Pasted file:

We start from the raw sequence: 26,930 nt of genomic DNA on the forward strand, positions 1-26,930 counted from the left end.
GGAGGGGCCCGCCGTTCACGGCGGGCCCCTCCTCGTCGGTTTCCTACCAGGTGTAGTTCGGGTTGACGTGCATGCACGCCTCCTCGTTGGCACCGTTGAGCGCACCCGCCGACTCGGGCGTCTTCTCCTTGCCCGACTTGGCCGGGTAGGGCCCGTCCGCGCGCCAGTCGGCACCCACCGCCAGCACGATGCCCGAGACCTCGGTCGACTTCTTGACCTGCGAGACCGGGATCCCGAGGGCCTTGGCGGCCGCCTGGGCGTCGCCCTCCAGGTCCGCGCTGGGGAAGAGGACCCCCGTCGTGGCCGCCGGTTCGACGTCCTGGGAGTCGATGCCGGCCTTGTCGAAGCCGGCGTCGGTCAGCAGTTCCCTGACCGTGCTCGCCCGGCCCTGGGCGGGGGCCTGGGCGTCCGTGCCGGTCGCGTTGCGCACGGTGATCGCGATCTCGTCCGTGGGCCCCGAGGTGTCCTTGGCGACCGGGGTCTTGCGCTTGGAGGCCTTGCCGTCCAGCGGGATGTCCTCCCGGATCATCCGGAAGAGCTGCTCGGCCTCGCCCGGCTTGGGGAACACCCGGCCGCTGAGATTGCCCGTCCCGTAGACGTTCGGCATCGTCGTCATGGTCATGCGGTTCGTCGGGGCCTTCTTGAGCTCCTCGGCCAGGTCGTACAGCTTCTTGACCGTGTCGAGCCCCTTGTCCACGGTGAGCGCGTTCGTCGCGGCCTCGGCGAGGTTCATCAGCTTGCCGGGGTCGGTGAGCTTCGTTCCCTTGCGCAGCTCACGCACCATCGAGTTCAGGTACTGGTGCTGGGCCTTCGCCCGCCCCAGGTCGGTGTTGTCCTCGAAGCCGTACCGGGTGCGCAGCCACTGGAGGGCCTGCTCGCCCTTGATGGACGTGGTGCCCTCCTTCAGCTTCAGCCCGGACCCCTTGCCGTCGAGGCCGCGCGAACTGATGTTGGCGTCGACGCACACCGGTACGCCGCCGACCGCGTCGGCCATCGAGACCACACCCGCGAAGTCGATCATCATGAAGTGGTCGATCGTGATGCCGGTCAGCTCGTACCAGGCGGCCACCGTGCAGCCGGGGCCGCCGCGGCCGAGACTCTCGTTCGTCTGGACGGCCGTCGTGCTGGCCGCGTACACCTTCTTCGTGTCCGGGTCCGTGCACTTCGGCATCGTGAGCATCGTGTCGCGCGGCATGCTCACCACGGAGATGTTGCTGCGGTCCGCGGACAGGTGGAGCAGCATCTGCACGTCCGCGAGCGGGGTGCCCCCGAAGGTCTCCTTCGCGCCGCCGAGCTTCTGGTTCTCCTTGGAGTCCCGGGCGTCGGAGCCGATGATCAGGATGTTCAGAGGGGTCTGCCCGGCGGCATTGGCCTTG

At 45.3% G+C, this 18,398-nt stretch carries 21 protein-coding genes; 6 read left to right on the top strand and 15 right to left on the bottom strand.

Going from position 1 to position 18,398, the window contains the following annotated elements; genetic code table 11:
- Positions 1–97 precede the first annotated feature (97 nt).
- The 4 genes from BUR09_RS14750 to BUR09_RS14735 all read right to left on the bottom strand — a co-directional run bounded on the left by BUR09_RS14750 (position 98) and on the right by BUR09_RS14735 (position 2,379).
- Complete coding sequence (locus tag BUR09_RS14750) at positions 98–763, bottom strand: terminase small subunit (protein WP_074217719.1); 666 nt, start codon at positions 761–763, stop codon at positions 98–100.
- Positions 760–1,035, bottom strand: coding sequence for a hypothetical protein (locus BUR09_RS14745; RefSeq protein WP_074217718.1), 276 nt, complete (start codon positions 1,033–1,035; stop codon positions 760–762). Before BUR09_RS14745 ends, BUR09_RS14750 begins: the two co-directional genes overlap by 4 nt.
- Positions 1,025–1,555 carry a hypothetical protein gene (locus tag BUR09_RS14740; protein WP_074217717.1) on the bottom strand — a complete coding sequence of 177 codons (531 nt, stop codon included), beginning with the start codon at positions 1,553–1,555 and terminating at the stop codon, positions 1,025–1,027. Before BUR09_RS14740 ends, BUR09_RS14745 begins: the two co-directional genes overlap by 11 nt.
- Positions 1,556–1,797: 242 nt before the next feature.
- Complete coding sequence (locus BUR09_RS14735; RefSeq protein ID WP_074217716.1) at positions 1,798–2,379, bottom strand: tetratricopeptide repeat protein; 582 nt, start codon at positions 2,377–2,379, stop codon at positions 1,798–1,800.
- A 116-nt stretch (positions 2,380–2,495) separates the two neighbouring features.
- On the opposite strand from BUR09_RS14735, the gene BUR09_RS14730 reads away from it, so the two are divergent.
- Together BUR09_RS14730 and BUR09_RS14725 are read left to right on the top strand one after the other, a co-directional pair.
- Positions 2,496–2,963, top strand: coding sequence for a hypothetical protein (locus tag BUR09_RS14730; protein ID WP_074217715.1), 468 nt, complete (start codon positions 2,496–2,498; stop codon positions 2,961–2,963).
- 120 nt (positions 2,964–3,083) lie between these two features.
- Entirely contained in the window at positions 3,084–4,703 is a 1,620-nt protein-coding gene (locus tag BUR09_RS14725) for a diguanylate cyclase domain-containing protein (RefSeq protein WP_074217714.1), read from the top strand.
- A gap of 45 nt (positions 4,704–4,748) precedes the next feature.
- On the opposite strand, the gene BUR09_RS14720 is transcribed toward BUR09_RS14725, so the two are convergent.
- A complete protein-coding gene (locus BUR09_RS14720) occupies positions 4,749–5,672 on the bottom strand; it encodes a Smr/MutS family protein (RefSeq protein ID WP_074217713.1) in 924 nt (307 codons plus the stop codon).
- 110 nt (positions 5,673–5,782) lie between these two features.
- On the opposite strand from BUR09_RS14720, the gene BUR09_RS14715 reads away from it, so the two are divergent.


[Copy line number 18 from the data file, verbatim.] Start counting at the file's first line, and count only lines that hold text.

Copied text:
- A gap of 45 nt (positions 4,704–4,748) precedes the next feature.